Teachers should talk politics

Suad Mohamed, Editorials Editor

In California, high school history teacher Frank Navarro gave a lesson to his students comparing and contrasting Adolf Hitler and President Donald Trump. In less than a week, the county had placed him on paid leave for influencing students.

Navarro’s termination was wrong for a number of reasons. Teachers should be able to express political opinions to older students, especially high schoolers.

Teachers shouldn’t devote entire lessons to talking about politics, but they shouldn’t be punished for making comments that relate to the topic being taught. It’s important to give varying perspectives to political issues.

Most teenagers are very much aware of the political issues that are going on in the US. It’d be healthy to have an educated person give their opinion on the things that they hear so much about in order to fully understand the issue.

Classrooms are also healthy and safe places to discuss among peers and learn about different perspectives on things like healthcare and immigration, and teachers sharing can open up that forum.

Some high school students are old enough to vote, too. In order to make an educated decision when hitting the voting booths, they need to hear about the pros and cons of the candidates. Discussing why one candidate has a better platform than the other helps when trying to make that choice

“I think it would be good for teachers to show political opinions because then we could develop arguments,” senior Ramata Sesay asserted. “It would help strengthen student-teacher relationships, and help students see teachers as people.”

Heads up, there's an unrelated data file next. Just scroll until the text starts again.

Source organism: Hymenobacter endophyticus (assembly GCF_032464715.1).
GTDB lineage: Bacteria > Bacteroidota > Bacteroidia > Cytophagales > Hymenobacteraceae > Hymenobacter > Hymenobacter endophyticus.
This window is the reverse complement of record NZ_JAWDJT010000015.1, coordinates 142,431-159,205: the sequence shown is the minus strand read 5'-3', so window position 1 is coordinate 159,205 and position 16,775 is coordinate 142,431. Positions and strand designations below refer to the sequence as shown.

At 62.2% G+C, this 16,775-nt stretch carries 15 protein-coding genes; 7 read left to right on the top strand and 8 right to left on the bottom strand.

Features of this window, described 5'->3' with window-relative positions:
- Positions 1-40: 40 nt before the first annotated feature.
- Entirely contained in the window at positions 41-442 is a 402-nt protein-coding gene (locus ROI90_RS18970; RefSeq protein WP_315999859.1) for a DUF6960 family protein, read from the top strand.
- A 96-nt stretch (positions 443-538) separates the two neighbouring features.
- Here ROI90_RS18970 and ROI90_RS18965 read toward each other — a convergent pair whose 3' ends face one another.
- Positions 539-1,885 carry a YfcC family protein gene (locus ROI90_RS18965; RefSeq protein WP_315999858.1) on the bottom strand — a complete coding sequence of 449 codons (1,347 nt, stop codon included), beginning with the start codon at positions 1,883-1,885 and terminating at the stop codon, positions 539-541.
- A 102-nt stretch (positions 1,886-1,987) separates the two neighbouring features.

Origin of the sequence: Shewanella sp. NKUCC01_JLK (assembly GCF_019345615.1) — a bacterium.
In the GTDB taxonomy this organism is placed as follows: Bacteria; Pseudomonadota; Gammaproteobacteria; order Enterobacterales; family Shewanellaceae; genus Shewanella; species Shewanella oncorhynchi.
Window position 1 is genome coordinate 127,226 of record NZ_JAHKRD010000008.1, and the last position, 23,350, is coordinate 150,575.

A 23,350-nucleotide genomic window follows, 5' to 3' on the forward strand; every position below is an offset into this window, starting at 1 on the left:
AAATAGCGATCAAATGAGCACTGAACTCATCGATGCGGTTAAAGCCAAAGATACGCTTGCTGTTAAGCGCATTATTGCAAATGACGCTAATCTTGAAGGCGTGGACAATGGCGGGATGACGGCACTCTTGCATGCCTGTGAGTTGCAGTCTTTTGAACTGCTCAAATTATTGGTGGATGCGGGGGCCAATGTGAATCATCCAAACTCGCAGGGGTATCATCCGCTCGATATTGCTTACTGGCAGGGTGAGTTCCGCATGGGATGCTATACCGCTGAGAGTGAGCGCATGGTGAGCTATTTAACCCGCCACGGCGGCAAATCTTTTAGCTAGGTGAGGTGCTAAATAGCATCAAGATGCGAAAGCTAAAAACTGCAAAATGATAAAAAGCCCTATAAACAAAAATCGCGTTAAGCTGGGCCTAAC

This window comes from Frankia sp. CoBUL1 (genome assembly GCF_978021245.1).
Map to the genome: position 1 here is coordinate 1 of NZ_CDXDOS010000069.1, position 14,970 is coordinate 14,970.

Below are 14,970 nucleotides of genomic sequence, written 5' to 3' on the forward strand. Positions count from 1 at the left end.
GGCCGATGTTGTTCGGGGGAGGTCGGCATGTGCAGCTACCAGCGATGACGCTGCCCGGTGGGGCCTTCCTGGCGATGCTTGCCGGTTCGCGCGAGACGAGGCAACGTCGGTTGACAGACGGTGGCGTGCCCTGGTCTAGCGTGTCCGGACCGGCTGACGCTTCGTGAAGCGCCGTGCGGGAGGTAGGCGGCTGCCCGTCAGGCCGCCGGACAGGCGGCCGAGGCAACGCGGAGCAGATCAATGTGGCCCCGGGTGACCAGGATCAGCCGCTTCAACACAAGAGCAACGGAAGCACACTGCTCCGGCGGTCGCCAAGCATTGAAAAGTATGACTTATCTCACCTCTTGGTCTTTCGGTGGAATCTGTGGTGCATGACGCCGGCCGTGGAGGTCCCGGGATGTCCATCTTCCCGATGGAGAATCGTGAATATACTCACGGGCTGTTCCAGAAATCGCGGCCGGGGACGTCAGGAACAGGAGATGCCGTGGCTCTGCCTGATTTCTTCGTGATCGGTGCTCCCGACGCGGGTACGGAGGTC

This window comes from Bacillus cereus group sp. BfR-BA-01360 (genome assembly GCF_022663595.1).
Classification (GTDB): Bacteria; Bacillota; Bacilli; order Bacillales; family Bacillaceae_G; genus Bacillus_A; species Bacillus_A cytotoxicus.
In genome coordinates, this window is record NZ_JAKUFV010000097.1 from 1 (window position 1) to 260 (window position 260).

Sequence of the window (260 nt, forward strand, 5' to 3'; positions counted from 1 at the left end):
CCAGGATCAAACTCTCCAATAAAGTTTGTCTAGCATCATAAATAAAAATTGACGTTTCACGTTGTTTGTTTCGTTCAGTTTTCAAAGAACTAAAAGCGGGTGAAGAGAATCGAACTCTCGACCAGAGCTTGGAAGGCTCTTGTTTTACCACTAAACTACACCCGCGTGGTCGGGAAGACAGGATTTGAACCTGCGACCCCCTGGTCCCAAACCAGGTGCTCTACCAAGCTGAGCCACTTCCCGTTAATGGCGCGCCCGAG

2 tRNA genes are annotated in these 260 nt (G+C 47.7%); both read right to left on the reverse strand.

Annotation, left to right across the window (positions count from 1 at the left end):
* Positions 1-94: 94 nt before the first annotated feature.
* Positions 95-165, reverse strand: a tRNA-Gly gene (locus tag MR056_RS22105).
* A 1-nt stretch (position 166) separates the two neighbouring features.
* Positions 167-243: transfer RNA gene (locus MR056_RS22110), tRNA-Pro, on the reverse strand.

From the time that people we are born, the opinions of our parents are forced upon us. While there’s nothing wrong with our parents telling us what they think, it’s not good for that to be the only thing you hear. When friends give their two cents, it’s probably heavily influenced by their parents opinion too. It is important for teens to get a variety of stances, such as a teacher’s in order to properly form an educated judgement. 

In addition, Annandale High School has a Young Democrats and a Young Republicans club, and other high schools have similar factions. In these groups, teachers acting like sponsors already give their beliefs heavily. If students can access their teachers standpoints in clubs, then it should be just as easy to hear their opinions in class. 

On the contrary, teachers stating their opinion can be unpleasant to some. It might make some students uncomfortable if a teacher’s opinion clashes with their beliefs. Some beliefs can make students believe that the teacher is against them. Parents might take it as the teacher forcing their opinion on their impressionable children. 

Above all, teachers should be able to express their political stances to older students, as it is beneficial to the students.